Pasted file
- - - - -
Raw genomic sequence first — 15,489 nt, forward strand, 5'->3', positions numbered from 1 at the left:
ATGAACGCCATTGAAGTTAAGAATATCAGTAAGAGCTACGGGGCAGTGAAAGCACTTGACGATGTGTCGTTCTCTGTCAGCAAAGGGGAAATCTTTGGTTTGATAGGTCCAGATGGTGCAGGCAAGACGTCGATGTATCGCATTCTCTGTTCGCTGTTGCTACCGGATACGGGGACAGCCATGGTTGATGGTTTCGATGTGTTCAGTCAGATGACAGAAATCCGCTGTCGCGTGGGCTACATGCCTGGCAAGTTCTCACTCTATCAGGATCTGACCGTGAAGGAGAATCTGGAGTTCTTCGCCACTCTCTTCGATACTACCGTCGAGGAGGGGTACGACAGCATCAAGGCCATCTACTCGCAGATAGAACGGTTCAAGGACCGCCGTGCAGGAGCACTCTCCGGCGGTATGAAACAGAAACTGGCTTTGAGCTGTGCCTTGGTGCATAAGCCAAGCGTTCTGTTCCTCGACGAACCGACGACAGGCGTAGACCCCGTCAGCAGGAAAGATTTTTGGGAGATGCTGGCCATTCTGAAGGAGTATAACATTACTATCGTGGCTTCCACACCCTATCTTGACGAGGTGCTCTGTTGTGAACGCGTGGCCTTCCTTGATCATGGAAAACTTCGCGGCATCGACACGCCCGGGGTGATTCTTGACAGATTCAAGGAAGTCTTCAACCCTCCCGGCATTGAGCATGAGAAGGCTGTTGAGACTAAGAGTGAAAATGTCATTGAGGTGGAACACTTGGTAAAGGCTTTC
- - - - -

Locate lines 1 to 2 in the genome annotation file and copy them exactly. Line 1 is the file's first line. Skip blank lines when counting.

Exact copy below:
Raw genomic sequence first — 15,489 nt, forward strand, 5'->3', positions numbered from 1 at the left:
ATGAACGCCATTGAAGTTAAGAATATCAGTAAGAGCTACGGGGCAGTGAAAGCACTTGACGATGTGTCGTTCTCTGTCAGCAAAGGGGAAATCTTTGGTTTGATAGGTCCAGATGGTGCAGGCAAGACGTCGATGTATCGCATTCTCTGTTCGCTGTTGCTACCGGATACGGGGACAGCCATGGTTGATGGTTTCGATGTGTTCAGTCAGATGACAGAAATCCGCTGTCGCGTGGGCTACATGCCTGGCAAGTTCTCACTCTATCAGGATCTGACCGTGAAGGAGAATCTGGAGTTCTTCGCCACTCTCTTCGATACTACCGTCGAGGAGGGGTACGACAGCATCAAGGCCATCTACTCGCAGATAGAACGGTTCAAGGACCGCCGTGCAGGAGCACTCTCCGGCGGTATGAAACAGAAACTGGCTTTGAGCTGTGCCTTGGTGCATAAGCCAAGCGTTCTGTTCCTCGACGAACCGACGACAGGCGTAGACCCCGTCAGCAGGAAAGATTTTTGGGAGATGCTGGCCATTCTGAAGGAGTATAACATTACTATCGTGGCTTCCACACCCTATCTTGACGAGGTGCTCTGTTGTGAACGCGTGGCCTTCCTTGATCATGGAAAACTTCGCGGCATCGACACGCCCGGGGTGATTCTTGACAGATTCAAGGAAGTCTTCAACCCTCCCGGCATTGAGCATGAGAAGGCTGTTGAGACTAAGAGTGAAAATGTCATTGAGGTGGAACACTTGGTAAAGGCTTTC